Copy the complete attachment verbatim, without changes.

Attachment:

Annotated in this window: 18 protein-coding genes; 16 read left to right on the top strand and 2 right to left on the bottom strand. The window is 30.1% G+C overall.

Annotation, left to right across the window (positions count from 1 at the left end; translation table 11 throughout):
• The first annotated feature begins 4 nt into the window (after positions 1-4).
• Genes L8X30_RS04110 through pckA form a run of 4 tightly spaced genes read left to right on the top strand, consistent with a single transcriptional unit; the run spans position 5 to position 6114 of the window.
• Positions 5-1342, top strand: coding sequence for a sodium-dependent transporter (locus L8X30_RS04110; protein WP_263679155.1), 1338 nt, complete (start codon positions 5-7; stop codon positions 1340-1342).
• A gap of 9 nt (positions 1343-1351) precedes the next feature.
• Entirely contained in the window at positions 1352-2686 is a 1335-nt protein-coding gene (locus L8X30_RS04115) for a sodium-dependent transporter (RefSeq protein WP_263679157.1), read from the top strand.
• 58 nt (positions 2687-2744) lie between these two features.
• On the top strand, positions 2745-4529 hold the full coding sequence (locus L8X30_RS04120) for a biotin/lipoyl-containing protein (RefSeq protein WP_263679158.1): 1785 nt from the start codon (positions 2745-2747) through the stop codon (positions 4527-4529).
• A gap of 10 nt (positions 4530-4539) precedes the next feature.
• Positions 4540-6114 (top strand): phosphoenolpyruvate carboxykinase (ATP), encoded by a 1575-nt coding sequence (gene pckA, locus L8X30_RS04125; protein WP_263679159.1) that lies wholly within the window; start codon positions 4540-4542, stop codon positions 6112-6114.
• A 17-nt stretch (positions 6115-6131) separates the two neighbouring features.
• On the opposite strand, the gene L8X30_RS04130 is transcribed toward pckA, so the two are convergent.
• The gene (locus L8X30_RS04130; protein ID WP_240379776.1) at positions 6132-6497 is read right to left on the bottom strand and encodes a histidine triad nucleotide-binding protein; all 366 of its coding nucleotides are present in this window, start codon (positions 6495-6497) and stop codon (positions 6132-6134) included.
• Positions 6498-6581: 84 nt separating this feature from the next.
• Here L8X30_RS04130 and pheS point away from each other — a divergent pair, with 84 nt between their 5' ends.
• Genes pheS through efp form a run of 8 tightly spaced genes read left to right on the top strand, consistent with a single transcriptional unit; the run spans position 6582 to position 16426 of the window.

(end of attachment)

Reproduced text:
Annotated in this window: 18 protein-coding genes; 16 read left to right on the top strand and 2 right to left on the bottom strand. The window is 30.1% G+C overall.

Annotation, left to right across the window (positions count from 1 at the left end; translation table 11 throughout):
• The first annotated feature begins 4 nt into the window (after positions 1-4).
• Genes L8X30_RS04110 through pckA form a run of 4 tightly spaced genes read left to right on the top strand, consistent with a single transcriptional unit; the run spans position 5 to position 6114 of the window.
• Positions 5-1342, top strand: coding sequence for a sodium-dependent transporter (locus L8X30_RS04110; protein WP_263679155.1), 1338 nt, complete (start codon positions 5-7; stop codon positions 1340-1342).
• A gap of 9 nt (positions 1343-1351) precedes the next feature.
• Entirely contained in the window at positions 1352-2686 is a 1335-nt protein-coding gene (locus L8X30_RS04115) for a sodium-dependent transporter (RefSeq protein WP_263679157.1), read from the top strand.
• 58 nt (positions 2687-2744) lie between these two features.
• On the top strand, positions 2745-4529 hold the full coding sequence (locus L8X30_RS04120) for a biotin/lipoyl-containing protein (RefSeq protein WP_263679158.1): 1785 nt from the start codon (positions 2745-2747) through the stop codon (positions 4527-4529).
• A gap of 10 nt (positions 4530-4539) precedes the next feature.
• Positions 4540-6114 (top strand): phosphoenolpyruvate carboxykinase (ATP), encoded by a 1575-nt coding sequence (gene pckA, locus L8X30_RS04125; protein WP_263679159.1) that lies wholly within the window; start codon positions 4540-4542, stop codon positions 6112-6114.
• A 17-nt stretch (positions 6115-6131) separates the two neighbouring features.
• On the opposite strand, the gene L8X30_RS04130 is transcribed toward pckA, so the two are convergent.
• The gene (locus L8X30_RS04130; protein ID WP_240379776.1) at positions 6132-6497 is read right to left on the bottom strand and encodes a histidine triad nucleotide-binding protein; all 366 of its coding nucleotides are present in this window, start codon (positions 6495-6497) and stop codon (positions 6132-6134) included.
• Positions 6498-6581: 84 nt separating this feature from the next.
• Here L8X30_RS04130 and pheS point away from each other — a divergent pair, with 84 nt between their 5' ends.
• Genes pheS through efp form a run of 8 tightly spaced genes read left to right on the top strand, consistent with a single transcriptional unit; the run spans position 6582 to position 16426 of the window.